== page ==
People v. Caldera

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[Crim. No. 1513. Fourth Dist. Aug. 13, 1959.]

THE PEOPLE, Respondent, v. ERNEST CALDERA, Appellant.


Thomas T. Anderson, under appointment by the District Court of Appeal, for Appellant. [173 Cal. App. 2d 99]

Stanley Mosk, Attorney General, William E. James, Assistant Attorney General, and Jack K. Weber, Deputy Attorney General, for Respondent.



Defendant was charged, tried and convicted of the crimes of assault with a deadly weapon, with intent to commit murder (violation of Pen. Code, § 217), and burglary in the first degree (violation of Pen. Code, § 459). Defendant appeals from the judgment of conviction and from the order denying defendant's motion for a new trial.

In general effect the prosecution evidence showed the following: Defendant was the husband of Angelina Navarro Caldera. They were separated and an interlocutory decree of divorce had theretofore been rendered. Angelina lived with her four small children in an apartment in the rear of her mother's home, near Blythe, California. On April 13, 1958, Angelina went to a dance in Arizona with Mr. and Mrs. Juan Gonzales. Defendant was present at the dance and some unpleasantness occurred, including a threat of personal harm by defendant toward Angelina. Angelina stated that the defendant was intoxicated but not as bad as she had seen him on other occasions. The exact time when she noticed the intoxication and the degree of intoxication were not described by her. Angelina left the dance before midnight and returned to her home near Blythe. Apparently at some time before midnight, after she had gone to bed, defendant broke through a window of her bedroom, threw her to the floor and stabbed her with a knife in seven places, one of which stabs penetrated her chest cavity and lung. During the time she was on the floor defendant uttered threats that he was going to kill her. Mrs. Higuera (Mrs. Caldera's mother) heard the commotion, the scream of her daughter, calls for help, and the cries of the 4-year-old son of "Grandma, Grandma, Daddy kill mama." Mrs. Higuera broke the screen, unlocked the door, pulled defendant away from Mrs. Caldera and shouted "Get the shot gun," whereupon defendant ran away. Some two hours or so later, at about 2 a. m., on the 14th, defendant borrowed money from a friend without explanation as to why he needed it. At about the same time, he telephoned his mother and asked her to send his valise and money to Mexicali or to Calexico. Later that morning he quit his job and left that neighborhood without attempting to obtain his money and personal effects from his home.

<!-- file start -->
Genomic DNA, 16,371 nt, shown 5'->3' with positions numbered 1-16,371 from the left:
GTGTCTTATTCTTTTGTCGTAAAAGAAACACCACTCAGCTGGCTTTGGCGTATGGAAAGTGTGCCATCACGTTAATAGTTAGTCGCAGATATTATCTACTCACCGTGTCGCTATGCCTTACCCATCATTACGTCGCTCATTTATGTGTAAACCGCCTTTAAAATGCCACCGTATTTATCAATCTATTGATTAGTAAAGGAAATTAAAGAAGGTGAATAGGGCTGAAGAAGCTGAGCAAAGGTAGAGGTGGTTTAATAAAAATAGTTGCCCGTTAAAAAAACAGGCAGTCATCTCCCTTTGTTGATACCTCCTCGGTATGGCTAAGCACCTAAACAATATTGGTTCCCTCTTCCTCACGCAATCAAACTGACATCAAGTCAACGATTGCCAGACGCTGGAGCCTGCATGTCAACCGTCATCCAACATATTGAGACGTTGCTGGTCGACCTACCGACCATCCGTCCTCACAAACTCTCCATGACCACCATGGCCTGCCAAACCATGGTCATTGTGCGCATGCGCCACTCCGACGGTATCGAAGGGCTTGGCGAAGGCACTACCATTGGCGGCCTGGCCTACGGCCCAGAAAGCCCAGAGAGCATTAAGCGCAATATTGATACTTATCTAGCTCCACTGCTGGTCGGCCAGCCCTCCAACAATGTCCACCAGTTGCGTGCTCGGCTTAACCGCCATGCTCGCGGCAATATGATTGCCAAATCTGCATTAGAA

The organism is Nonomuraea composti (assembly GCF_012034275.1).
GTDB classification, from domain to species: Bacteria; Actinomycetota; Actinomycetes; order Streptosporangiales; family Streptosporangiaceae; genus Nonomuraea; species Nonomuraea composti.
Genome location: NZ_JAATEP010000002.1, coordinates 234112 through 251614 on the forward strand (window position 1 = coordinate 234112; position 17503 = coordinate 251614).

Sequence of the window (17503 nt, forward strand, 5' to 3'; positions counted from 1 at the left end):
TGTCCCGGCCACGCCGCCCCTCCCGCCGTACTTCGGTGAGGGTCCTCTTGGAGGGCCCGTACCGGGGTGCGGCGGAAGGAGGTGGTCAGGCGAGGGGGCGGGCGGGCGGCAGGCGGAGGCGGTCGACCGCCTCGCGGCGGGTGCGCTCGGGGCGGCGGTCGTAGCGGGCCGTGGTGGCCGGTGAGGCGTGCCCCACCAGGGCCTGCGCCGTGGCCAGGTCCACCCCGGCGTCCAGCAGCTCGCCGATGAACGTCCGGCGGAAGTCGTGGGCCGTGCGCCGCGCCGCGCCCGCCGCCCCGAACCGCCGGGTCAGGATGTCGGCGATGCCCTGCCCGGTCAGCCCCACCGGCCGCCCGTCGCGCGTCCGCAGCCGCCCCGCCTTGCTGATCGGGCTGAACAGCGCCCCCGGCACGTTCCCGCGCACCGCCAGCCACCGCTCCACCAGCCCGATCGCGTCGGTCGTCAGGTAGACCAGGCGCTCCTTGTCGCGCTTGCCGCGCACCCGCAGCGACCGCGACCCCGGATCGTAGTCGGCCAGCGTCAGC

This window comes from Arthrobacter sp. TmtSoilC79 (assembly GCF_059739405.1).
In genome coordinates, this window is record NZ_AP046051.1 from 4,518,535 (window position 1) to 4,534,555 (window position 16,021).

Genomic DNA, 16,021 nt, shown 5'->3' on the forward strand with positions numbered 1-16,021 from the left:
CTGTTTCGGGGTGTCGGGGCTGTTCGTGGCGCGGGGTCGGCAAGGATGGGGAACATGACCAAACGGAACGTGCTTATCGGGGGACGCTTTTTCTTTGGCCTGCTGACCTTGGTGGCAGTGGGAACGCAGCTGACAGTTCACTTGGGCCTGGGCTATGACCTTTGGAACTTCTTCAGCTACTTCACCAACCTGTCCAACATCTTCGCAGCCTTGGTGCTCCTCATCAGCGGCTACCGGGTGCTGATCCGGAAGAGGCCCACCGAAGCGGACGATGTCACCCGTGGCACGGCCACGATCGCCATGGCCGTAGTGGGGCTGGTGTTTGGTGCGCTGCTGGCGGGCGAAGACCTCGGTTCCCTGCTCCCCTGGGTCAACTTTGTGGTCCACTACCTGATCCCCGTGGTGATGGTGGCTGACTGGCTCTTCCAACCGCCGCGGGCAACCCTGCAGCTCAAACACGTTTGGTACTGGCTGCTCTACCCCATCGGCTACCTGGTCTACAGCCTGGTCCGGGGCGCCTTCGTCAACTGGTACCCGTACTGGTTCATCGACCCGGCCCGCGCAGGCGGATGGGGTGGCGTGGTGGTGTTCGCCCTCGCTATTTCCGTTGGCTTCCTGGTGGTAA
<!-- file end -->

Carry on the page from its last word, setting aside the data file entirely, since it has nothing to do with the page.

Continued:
Defendant's defense was alibi and that he did not do any [173 Cal. App. 2d 100] of the acts charged as a part of the crime. He did not offer the defense of intoxication nor did he claim that at any time during the period when the offense was alleged to have been committed he did not have full possession of his mental faculties. He never even mentioned intoxication.